My Grandmother's Pearls
In the midst of a recent house-cleaning whirlwind, I found a long lost memory. Hiding in the back corner of the top drawer of my dresser were my grandmother’s pearls. The childhood ritual of donning these pearls arose unbidden: standing before the dresser in my bedroom, I was transported back to another, darker and older dresser in the bedroom of my grandparents’ small apartment. As I freed the pearls from their hiding place, I was saddened to see that they had lost their luster. The memory of my mother teaching me the secret nature of pearls arose in my mind. “The funny thing about pearls,” she said, “is that they only lose their luster when they haven’t been worn for a while. All you need to do to bring back their glow is wear them. The heat and warmth of your body will make them shine again.”
Unfastening the necklace’s delicate golden water lily clasp, a wistful smile came to my face: how fitting that her memory lives on in something as beautiful and delicate as she was. Donning the pearls, I closed my eyes, and felt my mother, and her mother before her going through the same graceful and careful motions. My breath caught in my chest as the cold weight of the pearls rested around my neck, and I felt guilty for not having worn them, and for not visiting her memory more often.
Truthfully, I have more memories of wearing my grandmother’s pearls than of my grandmother herself. She died when I was six years old. But not one family gathering, High Holy Day, or special occasion of my youth passed without her sweet, radiant presence, shining there in the pearls around my neck. I quickly fastened them, adding a touch of my grandmother’s glamour to my house-cleaning sweats and baseball cap, in an effort to revive them, and to revive my memories of her.
Pearls have always struck me as the perfect metaphor for memories of our loved ones: when left in the recesses of the mind, they lose their luster, but when held and worn and loved they glow as if from within. The pearls of wisdom that we glean from our loved ones may lie dormant, but we need only to spend some time with them, touch them, and feel them, in order to revive their meaning. Her ready laughter. His strong hands. The way she lived her life with grace and compassion. The way he lavished affection on those he loved.
Some memories are too delicate to uncover often. The loss too near. The pain still fresh, regardless of the passage of time; so we only bring them out on special occasions, set aside for remembrance and reflection, but they are always with us. They are with us in the way we resolve conflict, the way we speak to our loved ones, and in our laughter. They are with us in our times of sorrow: the memory of her tenacity, or of his compassion, guiding and aiding us. They are most certainly with us in our times of joy: oh how he would have loved your children. How proud she would have been of the life you made for yourself.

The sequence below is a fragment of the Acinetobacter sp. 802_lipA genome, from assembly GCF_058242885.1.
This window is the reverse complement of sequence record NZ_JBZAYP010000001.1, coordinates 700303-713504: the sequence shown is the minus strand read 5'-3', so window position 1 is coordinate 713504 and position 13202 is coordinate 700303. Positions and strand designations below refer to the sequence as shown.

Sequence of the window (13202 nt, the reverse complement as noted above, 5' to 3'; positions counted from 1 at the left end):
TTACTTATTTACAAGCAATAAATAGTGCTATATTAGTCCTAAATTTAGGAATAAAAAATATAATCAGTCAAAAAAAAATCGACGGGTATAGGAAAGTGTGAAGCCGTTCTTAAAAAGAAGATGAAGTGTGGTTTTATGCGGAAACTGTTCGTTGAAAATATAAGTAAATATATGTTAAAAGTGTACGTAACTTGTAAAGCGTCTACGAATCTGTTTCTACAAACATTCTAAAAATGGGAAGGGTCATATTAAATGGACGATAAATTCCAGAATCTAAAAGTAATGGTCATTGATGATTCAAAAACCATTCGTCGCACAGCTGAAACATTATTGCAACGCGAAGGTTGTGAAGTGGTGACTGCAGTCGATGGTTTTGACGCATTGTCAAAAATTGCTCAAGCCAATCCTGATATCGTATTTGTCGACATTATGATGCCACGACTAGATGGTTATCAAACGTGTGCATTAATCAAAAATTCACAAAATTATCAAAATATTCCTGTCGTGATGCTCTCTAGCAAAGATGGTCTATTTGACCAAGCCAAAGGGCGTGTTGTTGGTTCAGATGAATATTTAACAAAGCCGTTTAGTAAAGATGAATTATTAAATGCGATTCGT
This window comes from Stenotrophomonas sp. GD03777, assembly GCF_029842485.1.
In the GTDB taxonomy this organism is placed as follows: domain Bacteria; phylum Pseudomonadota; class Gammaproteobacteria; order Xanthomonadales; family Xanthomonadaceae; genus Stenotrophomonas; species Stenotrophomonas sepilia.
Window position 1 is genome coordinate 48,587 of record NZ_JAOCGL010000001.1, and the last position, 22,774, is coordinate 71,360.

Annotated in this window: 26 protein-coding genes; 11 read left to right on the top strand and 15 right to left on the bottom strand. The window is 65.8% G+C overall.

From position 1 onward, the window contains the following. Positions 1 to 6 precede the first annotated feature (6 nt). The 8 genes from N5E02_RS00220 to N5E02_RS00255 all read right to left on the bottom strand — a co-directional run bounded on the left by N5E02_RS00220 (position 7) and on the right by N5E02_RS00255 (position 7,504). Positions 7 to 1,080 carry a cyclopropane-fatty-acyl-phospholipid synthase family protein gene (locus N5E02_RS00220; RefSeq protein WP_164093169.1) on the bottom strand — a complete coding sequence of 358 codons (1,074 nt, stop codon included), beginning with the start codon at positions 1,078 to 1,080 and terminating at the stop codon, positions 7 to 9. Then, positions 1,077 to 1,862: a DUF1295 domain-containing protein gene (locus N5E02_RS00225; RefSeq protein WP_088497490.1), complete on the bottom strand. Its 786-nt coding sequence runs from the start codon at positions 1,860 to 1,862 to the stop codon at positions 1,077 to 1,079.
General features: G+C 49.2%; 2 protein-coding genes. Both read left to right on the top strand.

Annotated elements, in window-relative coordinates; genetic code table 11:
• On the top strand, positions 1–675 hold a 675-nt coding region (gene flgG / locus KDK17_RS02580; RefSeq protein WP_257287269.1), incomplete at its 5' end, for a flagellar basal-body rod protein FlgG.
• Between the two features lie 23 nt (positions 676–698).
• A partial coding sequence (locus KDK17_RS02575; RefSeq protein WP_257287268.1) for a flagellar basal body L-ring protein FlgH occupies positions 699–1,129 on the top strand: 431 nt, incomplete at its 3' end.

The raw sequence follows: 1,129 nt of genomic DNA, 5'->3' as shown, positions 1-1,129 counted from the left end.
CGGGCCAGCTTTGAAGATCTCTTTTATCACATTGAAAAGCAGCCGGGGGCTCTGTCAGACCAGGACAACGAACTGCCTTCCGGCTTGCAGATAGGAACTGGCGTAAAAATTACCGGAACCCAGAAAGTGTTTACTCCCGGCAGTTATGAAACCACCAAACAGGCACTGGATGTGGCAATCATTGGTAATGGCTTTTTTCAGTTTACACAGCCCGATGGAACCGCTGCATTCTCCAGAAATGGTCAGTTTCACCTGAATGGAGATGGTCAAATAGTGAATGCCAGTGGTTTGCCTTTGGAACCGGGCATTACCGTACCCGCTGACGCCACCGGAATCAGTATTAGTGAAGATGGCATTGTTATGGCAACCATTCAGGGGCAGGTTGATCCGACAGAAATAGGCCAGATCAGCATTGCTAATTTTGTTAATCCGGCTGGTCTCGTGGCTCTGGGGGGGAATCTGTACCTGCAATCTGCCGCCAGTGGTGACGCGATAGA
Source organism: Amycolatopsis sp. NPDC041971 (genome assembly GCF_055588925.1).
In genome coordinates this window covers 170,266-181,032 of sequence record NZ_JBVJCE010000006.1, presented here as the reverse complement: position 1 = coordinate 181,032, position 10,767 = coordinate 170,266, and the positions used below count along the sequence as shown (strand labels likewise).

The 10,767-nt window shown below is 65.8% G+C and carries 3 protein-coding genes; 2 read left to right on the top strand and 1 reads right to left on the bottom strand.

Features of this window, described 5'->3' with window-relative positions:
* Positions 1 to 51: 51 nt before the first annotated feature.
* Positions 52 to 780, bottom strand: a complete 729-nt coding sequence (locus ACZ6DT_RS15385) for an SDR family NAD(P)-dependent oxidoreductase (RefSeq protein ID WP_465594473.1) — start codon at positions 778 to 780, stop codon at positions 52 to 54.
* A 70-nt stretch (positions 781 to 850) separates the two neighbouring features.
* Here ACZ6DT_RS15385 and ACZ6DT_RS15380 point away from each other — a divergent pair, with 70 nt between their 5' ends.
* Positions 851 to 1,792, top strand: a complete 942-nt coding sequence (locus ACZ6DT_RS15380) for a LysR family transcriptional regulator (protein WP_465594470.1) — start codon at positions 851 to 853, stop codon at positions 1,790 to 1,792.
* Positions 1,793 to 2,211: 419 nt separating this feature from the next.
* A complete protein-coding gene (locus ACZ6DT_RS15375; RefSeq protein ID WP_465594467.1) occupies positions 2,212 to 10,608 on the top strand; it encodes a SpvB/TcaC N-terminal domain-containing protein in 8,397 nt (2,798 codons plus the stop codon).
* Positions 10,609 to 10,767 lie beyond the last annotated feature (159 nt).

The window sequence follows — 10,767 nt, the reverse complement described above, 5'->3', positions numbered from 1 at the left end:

The late Reb Shlomo Carlebach told the following story:
Many years ago a young boy and his family were preparing to leave their native Poland. The day before their departure the father took the little boy to the town where the Rebbe lived so he could receive the Rebbe’s blessing. They remained overnight in the home of the Rebbe, and the little boy slept in his study. Staring at all the holy books, the little boy could not sleep. In the middle of the night he saw the Rebbe enter the room, and he pretended he was asleep. The Rebbe whispered, “such a sweet child!” Thinking the child might be cold, the Rebbe took off is coat and placed it lovingly on the sleeping boy. Many years later, when the little boy became an old man, when asked about source of his kindness, he recounted how in his youth the Rebbe showed him love and comfort, and placed his coat on him to keep him warm. “I am still warm from that coat,” said the man.i
On four holy days throughout the year we recite Yizkor for our loved ones, to dwell in the presence of their memory, and to elevate the parts of them that live on in us. The text of the traditional Yizkor prayer mentions that charity has been given in their memory. In Jewish folk belief this gift and recitation of Yizkor prayers were a way of adding merit to the dead, of helping them rise to a higher level of heavenly reward.ii By building in this practice of turning our attention outward, to those in need, we not only honor the memory of our loved ones, but we allow their memory to help make us better people. Our yizkor prayers remind us of those who have shown us love and warmth, those who have shared their lives with us, and enriched ours through that sharing. We remember them on this Day of Atonement as we contemplate our own lives, and the lasting impressions that we will one day leave behind.
Scottish writer J.M. Barrie, author of the beloved Peter Pan, said that “God gave us memory so that we might have roses in December.” And so I wear my grandmother’s pearls. And though her heart no longer beats, mine does, and its warmth brings life back to the memory of her, in all that she was, and all that she taught me to be.
iElkins, Rabbi Dov Peretz, p. 191.
iiGreen, Arthur from These Are The Words, excerpted in Yom Kippur Readings, ed. Rabbi Dov Peretz Elkins (2005) p. 183